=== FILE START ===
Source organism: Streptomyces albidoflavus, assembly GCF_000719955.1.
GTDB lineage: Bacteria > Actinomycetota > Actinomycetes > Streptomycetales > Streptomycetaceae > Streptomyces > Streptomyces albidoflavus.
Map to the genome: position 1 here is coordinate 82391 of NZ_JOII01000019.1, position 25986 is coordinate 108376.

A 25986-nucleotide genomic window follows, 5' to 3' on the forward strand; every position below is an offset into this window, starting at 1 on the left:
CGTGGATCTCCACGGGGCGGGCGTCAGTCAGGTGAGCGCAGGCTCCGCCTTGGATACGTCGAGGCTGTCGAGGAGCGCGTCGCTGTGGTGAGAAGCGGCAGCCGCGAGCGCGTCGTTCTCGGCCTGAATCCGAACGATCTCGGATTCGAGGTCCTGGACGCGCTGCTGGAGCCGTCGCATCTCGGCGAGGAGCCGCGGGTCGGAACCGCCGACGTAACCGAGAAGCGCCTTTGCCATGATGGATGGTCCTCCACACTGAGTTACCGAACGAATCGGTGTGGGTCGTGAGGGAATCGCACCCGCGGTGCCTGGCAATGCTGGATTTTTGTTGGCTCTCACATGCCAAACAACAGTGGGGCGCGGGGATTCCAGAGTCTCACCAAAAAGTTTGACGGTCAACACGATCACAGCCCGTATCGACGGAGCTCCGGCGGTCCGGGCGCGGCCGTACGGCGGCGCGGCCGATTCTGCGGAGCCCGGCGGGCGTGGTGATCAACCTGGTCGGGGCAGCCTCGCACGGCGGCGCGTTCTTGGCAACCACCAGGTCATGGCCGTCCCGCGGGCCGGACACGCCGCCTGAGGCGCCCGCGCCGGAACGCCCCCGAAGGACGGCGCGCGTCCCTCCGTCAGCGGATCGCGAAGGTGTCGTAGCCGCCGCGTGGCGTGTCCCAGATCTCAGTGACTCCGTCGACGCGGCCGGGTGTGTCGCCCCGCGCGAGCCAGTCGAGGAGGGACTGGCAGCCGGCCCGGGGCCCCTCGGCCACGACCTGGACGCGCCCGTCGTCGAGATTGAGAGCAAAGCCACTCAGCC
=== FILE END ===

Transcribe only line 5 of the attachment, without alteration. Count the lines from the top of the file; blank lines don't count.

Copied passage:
CGTGGATCTCCACGGGGCGGGCGTCAGTCAGGTGAGCGCAGGCTCCGCCTTGGATACGTCGAGGCTGTCGAGGAGCGCGTCGCTGTGGTGAGAAGCGGCAGCCGCGAGCGCGTCGTTCTCGGCCTGAATCCGAACGATCTCGGATTCGAGGTCCTGGACGCGCTGCTGGAGCCGTCGCATCTCGGCGAGGAGCCGCGGGTCGGAACCGCCGACGTAACCGAGAAGCGCCTTTGCCATGATGGATGGTCCTCCACACTGAGTTACCGAACGAATCGGTGTGGGTCGTGAGGGAATCGCACCCGCGGTGCCTGGCAATGCTGGATTTTTGTTGGCTCTCACATGCCAAACAACAGTGGGGCGCGGGGATTCCAGAGTCTCACCAAAAAGTTTGACGGTCAACACGATCACAGCCCGTATCGACGGAGCTCCGGCGGTCCGGGCGCGGCCGTACGGCGGCGCGGCCGATTCTGCGGAGCCCGGCGGGCGTGGTGATCAACCTGGTCGGGGCAGCCTCGCACGGCGGCGCGTTCTTGGCAACCACCAGGTCATGGCCGTCCCGCGGGCCGGACACGCCGCCTGAGGCGCCCGCGCCGGAACGCCCCCGAAGGACGGCGCGCGTCCCTCCGTCAGCGGATCGCGAAGGTGTCGTAGCCGCCGCGTGGCGTGTCCCAGATCTCAGTGACTCCGTCGACGCGGCCGGGTGTGTCGCCCCGCGCGAGCCAGTCGAGGAGGGACTGGCAGCCGGCCCGGGGCCCCTCGGCCACGACCTGGACGCGCCCGTCGTCGAGATTGAGAGCAAAGCCACTCAGCC